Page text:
Here Jones stopped, turned suddenly round to the glare of the white water plashing upon the beach, and said no more. "Why, Jones," said I, "is that all you've to tell?—what came of them? For God's sake, yes—what was the upshot?" "'Tis enough to show how one bad thing breeds another, as I said, sir," answered he. "Probably in the end, though—at any rate I only fancy the rest—'tis a horrible dream to me, for a—a—squall came on when that shipmate of mine got so far, and we had to reef topsails. He went overboard off the yard that very night," said Jones wildly. "The man must have been there," said I in a pointed way, "to give all the particulars—he was the mate, himself, Mr Jones!" He made no answer, but kept gazing out to sea. "And how long was this ago?" I asked. "Oh," answered he, "years enough ago, no doubt, sir, for both of us to be children, if you were born, Mr Collins"—and he turned his face to me as ghastly as the water toward the horizon he was looking at before,—"at least I hope to God it was so—the man was a poor creature, sir, bless you, and d——d old, as it seems to me—twice my own age at the time, Lieutenant Collins! At all events, though," he went on, rambling in a strange way that made me think he was going out of his mind, "he remembered well enough the first time he saw the white water coming down upon the island. He was hunting—hunting—through the bushes and up and down, and came up upon the crag." "Hunting?" I said. "Yes, you didn't know how it lived, or where it kept, but every night it was on the look-out there. There was no one else, save the girl sleeping over beyond in the hut; and the man almost fancied the water of the sea was coming down to the rocks and the beach, like the Almighty himself, to show he was clear of all that had happened—if he could but have finished that brute, testifying like the very devil, he'd have been happy, he felt! Harkye," said he, sinking his voice to a whisper, "when he went back at daylight, the woman was dying—she had born a—what was as innocent as she was, poor, sweet, young heathen!" And if I hadn't guessed pretty well before that Jones was the man he'd been speaking of, his glittering eye, and his stride from the beach would have showed it; apparently he forgot everything besides at that moment, till you'd have thought his mind gloated on this piece of his history. "The woman!" I couldn't help saying, "what woman? Had the rest left you in the boat, then?"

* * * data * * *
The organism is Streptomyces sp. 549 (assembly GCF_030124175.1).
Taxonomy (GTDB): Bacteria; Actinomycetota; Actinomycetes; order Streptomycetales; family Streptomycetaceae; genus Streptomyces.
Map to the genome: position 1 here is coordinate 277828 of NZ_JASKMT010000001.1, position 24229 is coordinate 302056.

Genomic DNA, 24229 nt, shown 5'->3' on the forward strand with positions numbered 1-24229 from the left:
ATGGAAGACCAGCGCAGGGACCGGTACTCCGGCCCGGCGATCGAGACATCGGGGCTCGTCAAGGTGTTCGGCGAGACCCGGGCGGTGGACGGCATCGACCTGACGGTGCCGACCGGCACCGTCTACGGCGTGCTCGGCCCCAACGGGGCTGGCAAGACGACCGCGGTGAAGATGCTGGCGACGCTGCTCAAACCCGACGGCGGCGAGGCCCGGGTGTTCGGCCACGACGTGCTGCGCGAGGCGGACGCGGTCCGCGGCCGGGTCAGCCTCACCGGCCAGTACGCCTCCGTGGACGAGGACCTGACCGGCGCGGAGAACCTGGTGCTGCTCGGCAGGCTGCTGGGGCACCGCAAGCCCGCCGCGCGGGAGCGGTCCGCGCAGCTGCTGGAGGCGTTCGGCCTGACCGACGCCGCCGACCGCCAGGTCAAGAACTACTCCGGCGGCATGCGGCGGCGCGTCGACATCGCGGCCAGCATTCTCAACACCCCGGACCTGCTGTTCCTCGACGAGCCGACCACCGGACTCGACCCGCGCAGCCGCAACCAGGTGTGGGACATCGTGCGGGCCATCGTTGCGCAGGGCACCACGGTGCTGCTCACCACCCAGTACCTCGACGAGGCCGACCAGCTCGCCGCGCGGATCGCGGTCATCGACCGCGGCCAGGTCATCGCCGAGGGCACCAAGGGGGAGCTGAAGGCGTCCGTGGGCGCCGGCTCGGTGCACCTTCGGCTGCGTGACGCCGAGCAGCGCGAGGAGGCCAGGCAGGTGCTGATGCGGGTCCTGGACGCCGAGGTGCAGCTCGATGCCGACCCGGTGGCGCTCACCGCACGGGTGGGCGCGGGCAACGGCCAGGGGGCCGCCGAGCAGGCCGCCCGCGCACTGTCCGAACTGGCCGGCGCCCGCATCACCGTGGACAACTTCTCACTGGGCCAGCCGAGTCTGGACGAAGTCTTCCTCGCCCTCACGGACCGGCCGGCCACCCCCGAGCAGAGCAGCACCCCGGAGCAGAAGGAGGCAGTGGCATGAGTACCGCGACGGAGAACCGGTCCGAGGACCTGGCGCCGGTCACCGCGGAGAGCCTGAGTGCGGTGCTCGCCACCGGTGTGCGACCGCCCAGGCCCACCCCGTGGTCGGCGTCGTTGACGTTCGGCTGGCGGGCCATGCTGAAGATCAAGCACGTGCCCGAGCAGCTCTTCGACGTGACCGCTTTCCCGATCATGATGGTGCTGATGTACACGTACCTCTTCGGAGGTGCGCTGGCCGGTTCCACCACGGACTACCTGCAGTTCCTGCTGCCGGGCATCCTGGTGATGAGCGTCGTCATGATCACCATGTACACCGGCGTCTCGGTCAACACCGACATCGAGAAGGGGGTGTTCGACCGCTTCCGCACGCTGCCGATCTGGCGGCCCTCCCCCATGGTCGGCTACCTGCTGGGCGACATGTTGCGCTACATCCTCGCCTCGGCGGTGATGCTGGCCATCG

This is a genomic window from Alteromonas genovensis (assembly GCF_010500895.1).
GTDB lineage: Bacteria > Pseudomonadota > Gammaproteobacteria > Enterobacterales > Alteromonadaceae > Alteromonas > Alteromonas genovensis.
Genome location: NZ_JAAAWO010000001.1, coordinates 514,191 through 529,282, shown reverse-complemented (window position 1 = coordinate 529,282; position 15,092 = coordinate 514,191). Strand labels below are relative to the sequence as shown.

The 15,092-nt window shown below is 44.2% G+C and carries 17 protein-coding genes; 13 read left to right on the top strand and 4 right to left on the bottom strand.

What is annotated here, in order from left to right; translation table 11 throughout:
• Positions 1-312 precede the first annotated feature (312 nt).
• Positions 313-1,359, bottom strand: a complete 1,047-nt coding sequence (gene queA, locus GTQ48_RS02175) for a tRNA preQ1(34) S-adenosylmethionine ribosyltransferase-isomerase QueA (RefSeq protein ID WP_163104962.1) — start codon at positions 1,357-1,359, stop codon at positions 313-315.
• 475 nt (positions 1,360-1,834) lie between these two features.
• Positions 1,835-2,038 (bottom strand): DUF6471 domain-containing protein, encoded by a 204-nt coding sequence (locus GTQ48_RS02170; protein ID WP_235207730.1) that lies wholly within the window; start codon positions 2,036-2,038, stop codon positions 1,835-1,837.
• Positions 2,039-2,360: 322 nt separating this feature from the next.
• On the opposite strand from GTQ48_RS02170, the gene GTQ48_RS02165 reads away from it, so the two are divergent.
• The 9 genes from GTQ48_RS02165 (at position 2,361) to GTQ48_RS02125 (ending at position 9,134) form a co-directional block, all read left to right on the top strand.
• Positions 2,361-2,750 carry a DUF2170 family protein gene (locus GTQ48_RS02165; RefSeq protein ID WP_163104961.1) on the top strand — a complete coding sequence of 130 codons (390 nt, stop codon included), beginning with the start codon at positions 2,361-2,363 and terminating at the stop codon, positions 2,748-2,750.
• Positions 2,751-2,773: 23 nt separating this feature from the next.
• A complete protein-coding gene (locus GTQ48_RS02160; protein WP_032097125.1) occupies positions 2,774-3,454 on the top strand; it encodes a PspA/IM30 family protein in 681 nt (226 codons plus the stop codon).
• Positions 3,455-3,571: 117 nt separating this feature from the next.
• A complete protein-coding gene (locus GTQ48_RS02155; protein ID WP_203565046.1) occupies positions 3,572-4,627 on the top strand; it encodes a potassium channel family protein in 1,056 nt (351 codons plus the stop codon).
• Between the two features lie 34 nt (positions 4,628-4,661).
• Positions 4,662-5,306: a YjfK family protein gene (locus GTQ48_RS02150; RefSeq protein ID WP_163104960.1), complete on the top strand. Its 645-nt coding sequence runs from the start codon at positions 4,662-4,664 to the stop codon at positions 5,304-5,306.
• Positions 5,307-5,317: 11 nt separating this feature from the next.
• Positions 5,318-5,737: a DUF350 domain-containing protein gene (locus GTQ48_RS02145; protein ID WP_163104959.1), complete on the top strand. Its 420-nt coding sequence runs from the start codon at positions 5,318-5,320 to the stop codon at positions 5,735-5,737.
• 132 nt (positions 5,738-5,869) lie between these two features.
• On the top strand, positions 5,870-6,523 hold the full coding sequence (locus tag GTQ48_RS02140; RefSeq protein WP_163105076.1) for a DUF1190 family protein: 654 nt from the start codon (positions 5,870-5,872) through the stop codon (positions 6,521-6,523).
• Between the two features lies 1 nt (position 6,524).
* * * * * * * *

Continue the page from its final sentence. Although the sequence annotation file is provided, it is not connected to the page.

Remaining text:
Jones looked upon me fiercely, then turned away; when all on a sudden such a long unearthly quaver of a cry came down through the stillness, from[Pg 446] somewhere aloft in the island, that at first I didn't know what to think, unless one of our look-out men had met with an accident, and tumbled down. 'Twas so dark where they were, however, there was no seeing them. Without looking for himself, Jones faced me, shivering all over. "What is that, Mr Collins?" whispered he, catching my arm with a clutch like death, "is there anything yonder—behind—behind—sir?" On the flat head of the crag north-westward, black against the pale glimmer over the very spot where we had stood half-an-hour before, to my utter horror, there was some creature or other sitting as if it looked toward the sea; and just then another wild, quivering, eddying sound came evidently enough from it, like a thing that would never end. It wasn't a human voice that!—my very brain spun with it, as I glanced to Jones. "Good heavens!" I said, "what? But by Jove! now I think of it; yes—'tis the howl of a dog—nothing else!" "Eight—ten years!" said Jones, hoarsely, "without food, too, and enough in that well to have poisoned whole gangs of men for twenty years—can it be an earthly being, sir?" The stare he gave me at the moment was more frightful than aught else, but I mentioned what Westwood and I had observed the day before. Before I well knew what he meant, Jones was stealing swiftly up the rising ground to the shoulder of it. I saw him get suddenly on a level with the creature, his musket aiming for it—there was a flash and a shot that left the height as bare as before—and next minute, with a short whimpering howl, the animal flew down the hill, while I heard Jones crashing through the bushes after it, till he was lost in the dark. Such a terrible notion it gave me of his strange story being true, whereas before I had almost fancied it partly a craze of his, from having lived here alone—that for a moment or two it seemed to my mind we were still in the midst of it. I hurried back to our post, and close upon morning Jones came over and lay down by himself without a word, haggard and covered with sweat.